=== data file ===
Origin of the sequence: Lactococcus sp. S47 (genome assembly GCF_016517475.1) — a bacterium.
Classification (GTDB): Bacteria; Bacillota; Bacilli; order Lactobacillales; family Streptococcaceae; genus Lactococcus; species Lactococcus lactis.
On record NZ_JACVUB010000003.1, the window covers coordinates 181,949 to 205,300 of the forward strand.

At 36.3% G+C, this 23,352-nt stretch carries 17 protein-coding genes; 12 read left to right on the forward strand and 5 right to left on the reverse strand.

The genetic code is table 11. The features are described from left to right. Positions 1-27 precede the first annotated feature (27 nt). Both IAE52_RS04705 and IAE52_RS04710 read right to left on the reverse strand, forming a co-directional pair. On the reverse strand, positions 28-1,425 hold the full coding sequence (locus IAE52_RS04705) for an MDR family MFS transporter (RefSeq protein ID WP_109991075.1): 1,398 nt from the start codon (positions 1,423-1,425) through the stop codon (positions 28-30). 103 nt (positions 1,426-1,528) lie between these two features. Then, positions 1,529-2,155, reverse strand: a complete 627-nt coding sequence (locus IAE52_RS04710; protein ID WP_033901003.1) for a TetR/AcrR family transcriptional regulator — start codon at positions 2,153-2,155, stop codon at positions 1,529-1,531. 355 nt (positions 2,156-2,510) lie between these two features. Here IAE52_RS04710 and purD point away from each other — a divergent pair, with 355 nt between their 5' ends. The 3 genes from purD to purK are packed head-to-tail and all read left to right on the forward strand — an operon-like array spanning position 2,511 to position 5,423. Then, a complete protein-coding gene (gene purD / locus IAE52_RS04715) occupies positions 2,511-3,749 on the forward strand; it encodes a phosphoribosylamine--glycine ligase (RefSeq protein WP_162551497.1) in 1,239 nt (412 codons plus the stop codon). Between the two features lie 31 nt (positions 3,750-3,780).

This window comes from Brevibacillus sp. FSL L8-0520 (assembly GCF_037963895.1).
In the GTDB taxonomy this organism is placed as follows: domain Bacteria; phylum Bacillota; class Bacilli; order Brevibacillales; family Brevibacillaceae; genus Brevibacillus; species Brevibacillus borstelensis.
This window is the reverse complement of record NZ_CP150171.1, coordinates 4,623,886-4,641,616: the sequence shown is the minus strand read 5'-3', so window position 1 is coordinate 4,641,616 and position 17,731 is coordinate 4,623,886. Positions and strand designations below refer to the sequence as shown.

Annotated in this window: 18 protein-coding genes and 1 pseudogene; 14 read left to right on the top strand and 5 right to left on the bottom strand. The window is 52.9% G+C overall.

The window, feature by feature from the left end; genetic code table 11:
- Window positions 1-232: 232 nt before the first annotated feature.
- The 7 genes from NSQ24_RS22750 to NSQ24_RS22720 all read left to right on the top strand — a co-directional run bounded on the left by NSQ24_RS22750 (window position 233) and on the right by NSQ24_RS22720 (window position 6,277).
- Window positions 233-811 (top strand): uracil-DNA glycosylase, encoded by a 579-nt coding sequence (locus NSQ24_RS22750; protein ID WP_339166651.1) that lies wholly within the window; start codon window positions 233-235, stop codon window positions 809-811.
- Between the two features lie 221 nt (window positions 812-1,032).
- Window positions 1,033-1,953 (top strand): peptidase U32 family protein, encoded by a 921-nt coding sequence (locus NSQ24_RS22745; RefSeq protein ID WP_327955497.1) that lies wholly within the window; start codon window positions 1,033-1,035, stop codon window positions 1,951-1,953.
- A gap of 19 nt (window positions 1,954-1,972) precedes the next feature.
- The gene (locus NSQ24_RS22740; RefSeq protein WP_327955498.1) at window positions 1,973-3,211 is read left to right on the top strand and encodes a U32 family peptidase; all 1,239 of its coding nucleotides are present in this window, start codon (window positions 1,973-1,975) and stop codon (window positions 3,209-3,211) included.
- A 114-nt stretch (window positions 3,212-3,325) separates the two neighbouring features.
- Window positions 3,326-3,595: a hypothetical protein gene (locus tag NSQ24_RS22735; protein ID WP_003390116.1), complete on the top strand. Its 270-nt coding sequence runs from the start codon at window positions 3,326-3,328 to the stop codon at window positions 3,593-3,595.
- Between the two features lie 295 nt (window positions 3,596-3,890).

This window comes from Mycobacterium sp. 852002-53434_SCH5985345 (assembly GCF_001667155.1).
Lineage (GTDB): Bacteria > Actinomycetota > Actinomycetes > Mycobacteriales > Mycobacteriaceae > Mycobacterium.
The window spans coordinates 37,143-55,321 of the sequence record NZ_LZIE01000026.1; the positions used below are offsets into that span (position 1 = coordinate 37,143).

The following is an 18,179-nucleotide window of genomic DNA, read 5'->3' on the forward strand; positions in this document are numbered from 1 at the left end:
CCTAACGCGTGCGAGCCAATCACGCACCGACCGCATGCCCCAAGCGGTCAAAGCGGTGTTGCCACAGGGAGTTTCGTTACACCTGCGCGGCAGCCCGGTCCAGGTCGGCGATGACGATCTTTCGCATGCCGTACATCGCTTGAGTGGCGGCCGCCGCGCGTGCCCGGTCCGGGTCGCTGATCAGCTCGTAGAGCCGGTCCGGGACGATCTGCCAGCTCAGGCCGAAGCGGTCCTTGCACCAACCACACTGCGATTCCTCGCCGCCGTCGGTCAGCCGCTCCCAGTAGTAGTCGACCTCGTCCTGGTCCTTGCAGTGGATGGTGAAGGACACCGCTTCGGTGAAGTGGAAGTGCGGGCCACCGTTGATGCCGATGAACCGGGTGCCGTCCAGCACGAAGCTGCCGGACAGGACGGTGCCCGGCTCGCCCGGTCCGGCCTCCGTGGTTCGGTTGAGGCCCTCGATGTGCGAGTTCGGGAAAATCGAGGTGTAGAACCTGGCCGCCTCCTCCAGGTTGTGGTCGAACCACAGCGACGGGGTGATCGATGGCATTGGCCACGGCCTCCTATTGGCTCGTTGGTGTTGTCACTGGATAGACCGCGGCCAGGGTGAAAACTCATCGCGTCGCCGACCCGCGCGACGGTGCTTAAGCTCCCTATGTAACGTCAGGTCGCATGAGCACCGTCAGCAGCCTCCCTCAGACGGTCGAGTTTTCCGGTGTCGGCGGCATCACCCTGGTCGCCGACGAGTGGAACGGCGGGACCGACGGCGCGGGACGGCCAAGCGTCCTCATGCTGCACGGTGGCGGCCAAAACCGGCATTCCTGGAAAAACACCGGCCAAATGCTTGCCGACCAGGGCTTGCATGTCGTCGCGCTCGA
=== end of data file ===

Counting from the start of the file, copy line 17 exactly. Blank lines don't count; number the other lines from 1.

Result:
- The gene (locus NSQ24_RS22740; RefSeq protein WP_327955498.1) at window positions 1,973-3,211 is read left to right on the top strand and encodes a U32 family peptidase; all 1,239 of its coding nucleotides are present in this window, start codon (window positions 1,973-1,975) and stop codon (window positions 3,209-3,211) included.